Ceiling Fans Put a drop cloth or old sheet on the floor and furniture over an area about twice the radius of the fan blades. If you want to keep your hair dust-free, pop on a hat as well. Use an old pillowcase to dust blades, sliding the case around the blade so the dust falls into the case. Make a second pass over each blade with a new pillowcase, this time spraying each blade first with a cleanser (a spray bottle of water and two tablespoons of white vinegar works too.) Hop on a sturdy chair or ladder and wipe around the rest of the fixture with a dust cloth or use a long handled micro-fiber duster.
Refrigerator–Interior To clean the interior, first take everything out the fridge. Remove shelves, bins, and drawers and wash in warm soapy water (don’t plunge cold glass shelves directly into hot water because they might shatter). Wipe down interior with a mixture of two tablespoons baking soda and a quart of hot water. For extra cleaning power, let mixture sit for a few minutes before wiping off. Use a plastic–not steel wool–scouring pad for stuck-on food and spills. Clean seals with a baking soda paste or undiluted hydrogen peroxide, getting into crevices with cotton swabs. While interior parts are drying, wipe down jars and containers, removing drips and spills. Check expiration dates and toss any out-of-date items. Follow the same procedures for the freezer, adding a plastic scraper to remove frozen-on ice or food.
For the exterior of the fridge, wipe down the outside surfaces with soft cloth and a gentle cleaner. Use a toothbrush or plastic scouring pad for grime on handles. Unplug the fridge to clean the condenser and coils. Remove the trim panel from below the door (you may need to unscrew it.) Vacuum or dust the panel, or if it’s plastic, soak it in warm soapy water to loosen dirt. Using the brush or crevice attachment, gently vacuum dust from coils and condenser. You might need to move the unit away from a wall to get at the back. When you put it back, make sure to leave enough space between coils and wall so the unit can run efficiently.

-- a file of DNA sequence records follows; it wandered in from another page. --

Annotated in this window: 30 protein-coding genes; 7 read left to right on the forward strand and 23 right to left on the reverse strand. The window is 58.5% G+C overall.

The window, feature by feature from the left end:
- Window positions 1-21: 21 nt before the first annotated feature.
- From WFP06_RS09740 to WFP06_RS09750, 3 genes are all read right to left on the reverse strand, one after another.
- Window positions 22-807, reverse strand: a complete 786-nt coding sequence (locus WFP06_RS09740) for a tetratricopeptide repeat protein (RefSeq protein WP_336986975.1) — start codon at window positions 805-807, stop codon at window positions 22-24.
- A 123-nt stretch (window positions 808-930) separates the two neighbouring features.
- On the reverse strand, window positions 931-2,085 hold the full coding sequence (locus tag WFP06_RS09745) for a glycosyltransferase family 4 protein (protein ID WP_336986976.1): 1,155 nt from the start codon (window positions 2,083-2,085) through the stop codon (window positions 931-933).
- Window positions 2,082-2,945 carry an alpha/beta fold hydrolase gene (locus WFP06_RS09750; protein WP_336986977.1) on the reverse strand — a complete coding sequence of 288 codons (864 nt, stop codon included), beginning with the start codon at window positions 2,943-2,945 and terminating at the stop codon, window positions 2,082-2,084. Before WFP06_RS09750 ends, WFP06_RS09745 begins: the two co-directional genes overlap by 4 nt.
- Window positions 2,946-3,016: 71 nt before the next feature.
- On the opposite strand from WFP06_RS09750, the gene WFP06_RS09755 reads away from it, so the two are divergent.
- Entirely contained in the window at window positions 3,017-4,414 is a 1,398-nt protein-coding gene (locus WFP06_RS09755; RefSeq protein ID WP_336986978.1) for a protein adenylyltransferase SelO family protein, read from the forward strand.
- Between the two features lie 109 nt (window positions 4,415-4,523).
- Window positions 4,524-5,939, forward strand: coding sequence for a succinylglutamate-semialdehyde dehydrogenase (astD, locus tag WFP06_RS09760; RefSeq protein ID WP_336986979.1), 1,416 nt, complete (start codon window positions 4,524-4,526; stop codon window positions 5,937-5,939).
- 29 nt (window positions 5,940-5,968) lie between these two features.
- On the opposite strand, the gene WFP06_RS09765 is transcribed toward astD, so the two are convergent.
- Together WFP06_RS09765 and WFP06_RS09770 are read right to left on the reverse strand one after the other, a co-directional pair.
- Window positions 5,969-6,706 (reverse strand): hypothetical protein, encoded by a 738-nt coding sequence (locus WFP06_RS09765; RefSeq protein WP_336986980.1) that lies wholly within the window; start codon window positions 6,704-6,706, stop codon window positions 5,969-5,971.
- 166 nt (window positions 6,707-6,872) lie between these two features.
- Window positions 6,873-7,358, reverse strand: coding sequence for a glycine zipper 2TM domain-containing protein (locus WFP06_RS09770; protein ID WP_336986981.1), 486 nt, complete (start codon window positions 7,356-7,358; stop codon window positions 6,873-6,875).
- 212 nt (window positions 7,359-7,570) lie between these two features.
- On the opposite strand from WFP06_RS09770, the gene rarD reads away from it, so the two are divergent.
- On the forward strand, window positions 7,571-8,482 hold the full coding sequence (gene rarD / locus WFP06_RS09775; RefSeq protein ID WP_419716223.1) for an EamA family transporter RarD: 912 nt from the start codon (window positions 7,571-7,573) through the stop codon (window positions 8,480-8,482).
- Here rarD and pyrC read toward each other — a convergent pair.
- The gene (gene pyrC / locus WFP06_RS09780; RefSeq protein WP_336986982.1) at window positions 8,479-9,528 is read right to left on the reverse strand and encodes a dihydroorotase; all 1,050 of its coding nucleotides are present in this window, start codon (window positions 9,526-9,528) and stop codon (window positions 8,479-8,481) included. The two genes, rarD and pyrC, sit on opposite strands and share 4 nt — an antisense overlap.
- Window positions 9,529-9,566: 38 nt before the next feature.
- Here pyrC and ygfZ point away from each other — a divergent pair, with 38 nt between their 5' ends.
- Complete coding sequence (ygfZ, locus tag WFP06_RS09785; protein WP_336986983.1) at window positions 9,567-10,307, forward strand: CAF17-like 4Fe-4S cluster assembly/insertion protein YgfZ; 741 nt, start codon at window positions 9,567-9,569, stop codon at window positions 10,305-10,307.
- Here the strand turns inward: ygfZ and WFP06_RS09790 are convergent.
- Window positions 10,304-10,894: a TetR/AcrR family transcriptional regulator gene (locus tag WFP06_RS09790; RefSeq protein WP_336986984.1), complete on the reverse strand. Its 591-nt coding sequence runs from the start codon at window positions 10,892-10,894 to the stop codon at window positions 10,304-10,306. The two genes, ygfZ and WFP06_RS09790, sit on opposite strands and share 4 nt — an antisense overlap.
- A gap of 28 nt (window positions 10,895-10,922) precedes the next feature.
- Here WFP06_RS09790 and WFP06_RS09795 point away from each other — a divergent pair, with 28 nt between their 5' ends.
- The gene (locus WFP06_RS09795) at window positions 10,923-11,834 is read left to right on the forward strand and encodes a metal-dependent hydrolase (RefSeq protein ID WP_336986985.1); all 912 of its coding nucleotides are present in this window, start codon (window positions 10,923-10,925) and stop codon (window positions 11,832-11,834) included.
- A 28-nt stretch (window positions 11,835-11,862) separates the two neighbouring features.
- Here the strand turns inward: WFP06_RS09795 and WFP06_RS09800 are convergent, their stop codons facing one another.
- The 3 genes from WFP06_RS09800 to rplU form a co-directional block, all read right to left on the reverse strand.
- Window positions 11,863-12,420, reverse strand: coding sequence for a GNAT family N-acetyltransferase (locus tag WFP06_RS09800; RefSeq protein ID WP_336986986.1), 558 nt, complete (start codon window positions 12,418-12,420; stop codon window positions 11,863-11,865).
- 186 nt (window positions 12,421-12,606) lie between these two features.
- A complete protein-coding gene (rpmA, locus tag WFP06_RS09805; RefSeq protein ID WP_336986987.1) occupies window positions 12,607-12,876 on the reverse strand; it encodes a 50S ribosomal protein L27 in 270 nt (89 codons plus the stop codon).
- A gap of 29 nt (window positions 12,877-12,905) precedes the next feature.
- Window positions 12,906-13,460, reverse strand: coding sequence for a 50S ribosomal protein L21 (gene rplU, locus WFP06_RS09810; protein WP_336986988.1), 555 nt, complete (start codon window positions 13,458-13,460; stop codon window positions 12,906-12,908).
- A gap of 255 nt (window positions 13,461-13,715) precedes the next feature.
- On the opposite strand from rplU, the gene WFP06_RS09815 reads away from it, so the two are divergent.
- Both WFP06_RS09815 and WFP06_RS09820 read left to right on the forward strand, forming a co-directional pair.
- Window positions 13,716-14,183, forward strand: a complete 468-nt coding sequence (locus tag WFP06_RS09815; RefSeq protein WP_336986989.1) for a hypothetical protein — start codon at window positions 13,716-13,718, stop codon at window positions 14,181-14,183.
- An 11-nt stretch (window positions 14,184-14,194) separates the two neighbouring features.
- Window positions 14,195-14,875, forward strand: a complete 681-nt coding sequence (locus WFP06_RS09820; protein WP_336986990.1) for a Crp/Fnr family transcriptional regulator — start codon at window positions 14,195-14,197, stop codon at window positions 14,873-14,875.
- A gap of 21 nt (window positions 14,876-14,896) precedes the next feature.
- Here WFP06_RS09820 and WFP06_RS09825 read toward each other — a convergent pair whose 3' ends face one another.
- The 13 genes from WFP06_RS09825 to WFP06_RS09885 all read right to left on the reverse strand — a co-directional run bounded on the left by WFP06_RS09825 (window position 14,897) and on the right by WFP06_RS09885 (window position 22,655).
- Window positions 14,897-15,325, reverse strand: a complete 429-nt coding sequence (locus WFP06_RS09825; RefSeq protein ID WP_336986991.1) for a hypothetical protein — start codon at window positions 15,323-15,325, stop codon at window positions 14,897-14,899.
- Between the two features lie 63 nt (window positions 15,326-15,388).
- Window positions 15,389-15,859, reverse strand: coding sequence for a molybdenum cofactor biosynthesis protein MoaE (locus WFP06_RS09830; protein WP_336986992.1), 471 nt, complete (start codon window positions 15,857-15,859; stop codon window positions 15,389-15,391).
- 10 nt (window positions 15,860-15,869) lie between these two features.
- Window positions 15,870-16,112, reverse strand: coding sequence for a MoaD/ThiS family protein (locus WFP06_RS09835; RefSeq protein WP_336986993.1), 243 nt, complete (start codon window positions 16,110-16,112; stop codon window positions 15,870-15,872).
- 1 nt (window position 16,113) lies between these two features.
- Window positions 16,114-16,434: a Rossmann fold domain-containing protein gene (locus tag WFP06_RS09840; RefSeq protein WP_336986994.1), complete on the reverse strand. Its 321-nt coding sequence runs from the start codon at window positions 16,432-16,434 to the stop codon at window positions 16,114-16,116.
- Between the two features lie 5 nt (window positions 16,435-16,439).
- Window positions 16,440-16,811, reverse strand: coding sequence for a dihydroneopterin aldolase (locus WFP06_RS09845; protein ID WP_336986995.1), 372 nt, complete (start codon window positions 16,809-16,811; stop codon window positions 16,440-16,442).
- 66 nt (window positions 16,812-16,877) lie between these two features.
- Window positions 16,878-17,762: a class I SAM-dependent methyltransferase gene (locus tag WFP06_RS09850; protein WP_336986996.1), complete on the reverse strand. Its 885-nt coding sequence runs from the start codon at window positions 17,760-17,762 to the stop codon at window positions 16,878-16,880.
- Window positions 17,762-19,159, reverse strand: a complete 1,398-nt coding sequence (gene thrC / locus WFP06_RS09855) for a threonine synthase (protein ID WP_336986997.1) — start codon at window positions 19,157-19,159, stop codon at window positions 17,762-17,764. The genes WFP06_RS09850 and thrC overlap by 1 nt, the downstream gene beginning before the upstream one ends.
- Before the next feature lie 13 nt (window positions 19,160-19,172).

Make a first pass over the boards with a dust mop, vacuum or a dusting cloth. If there’s leftover grime, wipe down with damp cloth and mild detergent. Use wood cleaner for wooden baseboards. Try a cotton swab to get at intricate designs and corners. Touch up scuffs and scrapes with a bit of matching paint. Finish off by wiping down clean, dry baseboards with dryer sheets to repel future dust.
Prepare for the job by donning old clothes and a pair of gloves. Cover the area around the fireplace with old sheets or newspaper. Remove grate and andirons and put outside on a tarp. Put a handful or two of used coffee grounds into the ashes to minimize flyaways, then shovel out the old ashes and put in a double-bagged trash can. Use the fireplace brush to sweep up remaining ashes. You can scrub the inside further by scraping with a wire grill brush and a fireplace cleaner, if desired. Clean the andirons and grate with the wire brush and a hearth cleaner or a paste of baking soda and warm water. Let everything dry thoroughly before putting back in.
Grout can be a challenge to clean because it’s porous and often light-colored. To clean, you will need a cleaning agent and a scrubbing tool, like a scrub brush or toothbrush. Use a baking soda and hydrogen dioxide paste, a half and half solution of white vinegar and water or a mix of oxygen bleach and warm water. Spray or apply the solution to the grout and let sit for about 20 minutes. Scrub the grout, reapplying the solution for tougher stains. For mold that won’t come off, you can use a chlorine bleach spray, but the bleach will weaken the grout over time. To maintain your grout and delay another deep cleaning, spray weekly with vinegar and wipe clean.
Gentle vacuuming with a brush attachment works for all types of blinds, including cloth, wooden, and metal/vinyl blinds. Close the blinds so they’re fully extended and brush each slat individually, working downward. Swivel the slats to do the other side, again moving downward. You can also dust with a micro-fiber cloth or a duster. Again, you have to go over each slat, front and back. For dingy vinyl and metal blinds, make a mixture of one part vinegar and one part water and go over each slat with a dampened cloth or, for more flexibility, an old sock turned inside out and worn on your hand. Cloth blinds can be spot treated with a damp cloth and a bit of dishwashing liquid. You can cut down on scrubbing time by removing metal and vinyl blinds and taking them to the bathtub or outside to hose them down, then scrubbing with warm soapy water, but you run a greater risk of bending or breaking the blinds. Make sure the blinds are fully dry before rehanging.
You have done the hard part in the home-buying process and chosen a lender and a real estate agent to work with. You have also gone out and found the home of your dreams! Best of all, your team has done a great job of negotiating the best deal for you.
Now, as a buyer, all you have to do is sit back and wait for your loan to close … right? Wrong!!